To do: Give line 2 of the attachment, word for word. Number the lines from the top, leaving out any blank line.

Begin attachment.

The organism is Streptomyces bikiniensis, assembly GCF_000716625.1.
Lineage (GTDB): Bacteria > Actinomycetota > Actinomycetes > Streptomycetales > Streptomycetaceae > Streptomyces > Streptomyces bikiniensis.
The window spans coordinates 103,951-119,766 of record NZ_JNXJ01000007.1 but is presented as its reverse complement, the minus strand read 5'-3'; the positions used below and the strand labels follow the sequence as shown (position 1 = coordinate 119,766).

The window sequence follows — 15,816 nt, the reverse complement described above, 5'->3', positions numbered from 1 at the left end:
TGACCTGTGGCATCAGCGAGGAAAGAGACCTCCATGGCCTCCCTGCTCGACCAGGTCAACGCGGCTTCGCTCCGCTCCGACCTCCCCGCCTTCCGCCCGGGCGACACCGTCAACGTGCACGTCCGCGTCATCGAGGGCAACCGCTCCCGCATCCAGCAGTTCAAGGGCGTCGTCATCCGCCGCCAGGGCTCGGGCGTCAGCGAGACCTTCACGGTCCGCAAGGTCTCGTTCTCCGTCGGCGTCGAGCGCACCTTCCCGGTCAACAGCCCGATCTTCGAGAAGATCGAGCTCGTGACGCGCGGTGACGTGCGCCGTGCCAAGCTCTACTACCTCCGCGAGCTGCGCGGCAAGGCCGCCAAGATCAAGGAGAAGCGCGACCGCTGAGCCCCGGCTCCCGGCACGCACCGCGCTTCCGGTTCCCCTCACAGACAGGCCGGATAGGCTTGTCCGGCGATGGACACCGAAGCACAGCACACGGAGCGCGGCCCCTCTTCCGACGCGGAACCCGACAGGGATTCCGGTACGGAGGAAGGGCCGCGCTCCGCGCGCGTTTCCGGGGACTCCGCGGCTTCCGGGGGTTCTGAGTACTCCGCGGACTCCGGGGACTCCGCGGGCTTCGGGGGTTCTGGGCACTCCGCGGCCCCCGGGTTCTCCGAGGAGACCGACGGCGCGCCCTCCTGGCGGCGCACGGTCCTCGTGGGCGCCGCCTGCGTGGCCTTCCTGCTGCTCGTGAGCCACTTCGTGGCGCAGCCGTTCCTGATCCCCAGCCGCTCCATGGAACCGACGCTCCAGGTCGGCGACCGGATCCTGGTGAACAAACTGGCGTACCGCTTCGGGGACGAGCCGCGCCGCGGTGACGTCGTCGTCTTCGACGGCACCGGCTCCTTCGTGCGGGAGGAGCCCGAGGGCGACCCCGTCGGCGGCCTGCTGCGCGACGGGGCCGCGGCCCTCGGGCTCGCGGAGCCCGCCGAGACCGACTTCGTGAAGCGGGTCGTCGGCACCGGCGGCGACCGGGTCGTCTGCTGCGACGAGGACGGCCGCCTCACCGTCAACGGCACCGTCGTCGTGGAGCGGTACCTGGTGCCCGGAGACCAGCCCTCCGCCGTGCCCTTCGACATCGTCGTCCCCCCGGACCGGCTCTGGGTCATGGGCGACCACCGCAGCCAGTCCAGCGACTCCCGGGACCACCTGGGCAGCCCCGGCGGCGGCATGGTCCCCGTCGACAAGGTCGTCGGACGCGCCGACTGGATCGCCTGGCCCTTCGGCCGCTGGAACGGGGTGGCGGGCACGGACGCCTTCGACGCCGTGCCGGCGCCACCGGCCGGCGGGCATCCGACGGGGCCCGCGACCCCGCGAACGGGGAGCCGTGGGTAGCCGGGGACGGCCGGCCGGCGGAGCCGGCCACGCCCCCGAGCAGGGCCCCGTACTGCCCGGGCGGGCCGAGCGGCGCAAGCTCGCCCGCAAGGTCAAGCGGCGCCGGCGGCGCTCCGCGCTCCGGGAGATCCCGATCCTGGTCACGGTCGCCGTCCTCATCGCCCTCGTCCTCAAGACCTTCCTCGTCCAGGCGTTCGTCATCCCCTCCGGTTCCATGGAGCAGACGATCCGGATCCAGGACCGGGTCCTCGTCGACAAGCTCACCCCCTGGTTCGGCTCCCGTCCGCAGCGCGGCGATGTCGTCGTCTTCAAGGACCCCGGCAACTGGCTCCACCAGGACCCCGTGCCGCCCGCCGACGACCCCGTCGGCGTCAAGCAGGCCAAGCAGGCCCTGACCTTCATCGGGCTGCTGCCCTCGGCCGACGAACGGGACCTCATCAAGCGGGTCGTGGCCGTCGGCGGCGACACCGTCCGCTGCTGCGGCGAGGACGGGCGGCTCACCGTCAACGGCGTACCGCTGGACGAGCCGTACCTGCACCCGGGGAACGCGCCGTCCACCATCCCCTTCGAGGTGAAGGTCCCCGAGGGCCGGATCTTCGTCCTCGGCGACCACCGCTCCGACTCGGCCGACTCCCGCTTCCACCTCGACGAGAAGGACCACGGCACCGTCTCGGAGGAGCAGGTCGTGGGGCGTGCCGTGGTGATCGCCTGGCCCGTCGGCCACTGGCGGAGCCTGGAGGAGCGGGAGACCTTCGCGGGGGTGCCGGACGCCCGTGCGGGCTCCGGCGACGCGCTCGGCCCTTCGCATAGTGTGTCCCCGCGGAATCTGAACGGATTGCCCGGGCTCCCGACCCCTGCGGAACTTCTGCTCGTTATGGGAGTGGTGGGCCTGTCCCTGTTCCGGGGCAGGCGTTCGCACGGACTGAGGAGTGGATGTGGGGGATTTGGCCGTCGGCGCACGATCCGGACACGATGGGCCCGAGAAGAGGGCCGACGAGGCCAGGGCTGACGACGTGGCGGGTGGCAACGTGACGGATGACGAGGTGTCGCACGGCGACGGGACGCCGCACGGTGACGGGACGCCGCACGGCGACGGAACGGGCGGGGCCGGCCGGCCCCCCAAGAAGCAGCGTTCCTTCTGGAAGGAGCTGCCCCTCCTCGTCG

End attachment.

Lineage (GTDB): Bacteria > Actinomycetota > Actinomycetes > Streptomycetales > Streptomycetaceae > Streptomyces > Streptomyces bikiniensis.